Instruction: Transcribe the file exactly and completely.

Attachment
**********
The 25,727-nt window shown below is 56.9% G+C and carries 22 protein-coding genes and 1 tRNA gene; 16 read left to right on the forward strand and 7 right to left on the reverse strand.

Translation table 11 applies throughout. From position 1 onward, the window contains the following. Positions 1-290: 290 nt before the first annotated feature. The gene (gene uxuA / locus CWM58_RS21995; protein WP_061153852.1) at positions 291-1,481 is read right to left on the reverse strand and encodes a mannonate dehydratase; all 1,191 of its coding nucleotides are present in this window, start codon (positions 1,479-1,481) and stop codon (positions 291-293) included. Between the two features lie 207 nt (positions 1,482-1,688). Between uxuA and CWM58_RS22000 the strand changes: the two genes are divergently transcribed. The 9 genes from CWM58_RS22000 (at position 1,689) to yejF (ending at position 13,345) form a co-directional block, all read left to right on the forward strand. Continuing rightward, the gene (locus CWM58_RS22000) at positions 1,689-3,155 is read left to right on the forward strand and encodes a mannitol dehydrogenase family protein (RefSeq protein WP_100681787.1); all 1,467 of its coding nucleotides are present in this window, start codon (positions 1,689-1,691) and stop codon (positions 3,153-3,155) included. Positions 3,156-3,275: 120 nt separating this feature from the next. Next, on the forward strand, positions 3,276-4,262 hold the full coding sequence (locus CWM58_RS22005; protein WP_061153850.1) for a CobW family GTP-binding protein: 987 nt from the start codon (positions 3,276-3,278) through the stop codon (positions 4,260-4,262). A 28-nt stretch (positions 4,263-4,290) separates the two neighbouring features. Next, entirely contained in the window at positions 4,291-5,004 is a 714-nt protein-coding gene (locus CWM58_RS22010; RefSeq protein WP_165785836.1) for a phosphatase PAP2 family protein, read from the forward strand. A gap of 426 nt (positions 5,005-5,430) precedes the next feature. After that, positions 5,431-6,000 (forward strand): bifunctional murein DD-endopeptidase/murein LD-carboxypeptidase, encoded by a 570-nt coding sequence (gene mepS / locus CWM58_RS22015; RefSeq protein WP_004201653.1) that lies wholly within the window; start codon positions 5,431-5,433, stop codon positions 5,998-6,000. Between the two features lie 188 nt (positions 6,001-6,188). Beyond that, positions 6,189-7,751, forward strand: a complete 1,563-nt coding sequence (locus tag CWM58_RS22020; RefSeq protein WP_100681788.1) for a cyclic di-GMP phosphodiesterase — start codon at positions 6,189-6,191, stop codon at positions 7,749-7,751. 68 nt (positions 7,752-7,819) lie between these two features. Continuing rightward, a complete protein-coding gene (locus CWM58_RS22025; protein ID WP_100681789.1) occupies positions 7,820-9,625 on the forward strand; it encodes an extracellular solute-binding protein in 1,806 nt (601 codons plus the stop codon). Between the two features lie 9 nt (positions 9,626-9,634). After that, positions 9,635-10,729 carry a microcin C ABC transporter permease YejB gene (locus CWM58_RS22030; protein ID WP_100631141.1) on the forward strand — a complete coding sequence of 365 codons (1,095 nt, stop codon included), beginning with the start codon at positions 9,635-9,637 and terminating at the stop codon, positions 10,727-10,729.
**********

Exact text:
The 25,727-nt window shown below is 56.9% G+C and carries 22 protein-coding genes and 1 tRNA gene; 16 read left to right on the forward strand and 7 right to left on the reverse strand.

Translation table 11 applies throughout. From position 1 onward, the window contains the following. Positions 1-290: 290 nt before the first annotated feature. The gene (gene uxuA / locus CWM58_RS21995; protein WP_061153852.1) at positions 291-1,481 is read right to left on the reverse strand and encodes a mannonate dehydratase; all 1,191 of its coding nucleotides are present in this window, start codon (positions 1,479-1,481) and stop codon (positions 291-293) included. Between the two features lie 207 nt (positions 1,482-1,688). Between uxuA and CWM58_RS22000 the strand changes: the two genes are divergently transcribed. The 9 genes from CWM58_RS22000 (at position 1,689) to yejF (ending at position 13,345) form a co-directional block, all read left to right on the forward strand. Continuing rightward, the gene (locus CWM58_RS22000) at positions 1,689-3,155 is read left to right on the forward strand and encodes a mannitol dehydrogenase family protein (RefSeq protein WP_100681787.1); all 1,467 of its coding nucleotides are present in this window, start codon (positions 1,689-1,691) and stop codon (positions 3,153-3,155) included. Positions 3,156-3,275: 120 nt separating this feature from the next. Next, on the forward strand, positions 3,276-4,262 hold the full coding sequence (locus CWM58_RS22005; protein WP_061153850.1) for a CobW family GTP-binding protein: 987 nt from the start codon (positions 3,276-3,278) through the stop codon (positions 4,260-4,262). A 28-nt stretch (positions 4,263-4,290) separates the two neighbouring features. Next, entirely contained in the window at positions 4,291-5,004 is a 714-nt protein-coding gene (locus CWM58_RS22010; RefSeq protein WP_165785836.1) for a phosphatase PAP2 family protein, read from the forward strand. A gap of 426 nt (positions 5,005-5,430) precedes the next feature. After that, positions 5,431-6,000 (forward strand): bifunctional murein DD-endopeptidase/murein LD-carboxypeptidase, encoded by a 570-nt coding sequence (gene mepS / locus CWM58_RS22015; RefSeq protein WP_004201653.1) that lies wholly within the window; start codon positions 5,431-5,433, stop codon positions 5,998-6,000. Between the two features lie 188 nt (positions 6,001-6,188). Beyond that, positions 6,189-7,751, forward strand: a complete 1,563-nt coding sequence (locus tag CWM58_RS22020; RefSeq protein WP_100681788.1) for a cyclic di-GMP phosphodiesterase — start codon at positions 6,189-6,191, stop codon at positions 7,749-7,751. 68 nt (positions 7,752-7,819) lie between these two features. Continuing rightward, a complete protein-coding gene (locus CWM58_RS22025; protein ID WP_100681789.1) occupies positions 7,820-9,625 on the forward strand; it encodes an extracellular solute-binding protein in 1,806 nt (601 codons plus the stop codon). Between the two features lie 9 nt (positions 9,626-9,634). After that, positions 9,635-10,729 carry a microcin C ABC transporter permease YejB gene (locus CWM58_RS22030; protein ID WP_100631141.1) on the forward strand — a complete coding sequence of 365 codons (1,095 nt, stop codon included), beginning with the start codon at positions 9,635-9,637 and terminating at the stop codon, positions 10,727-10,729.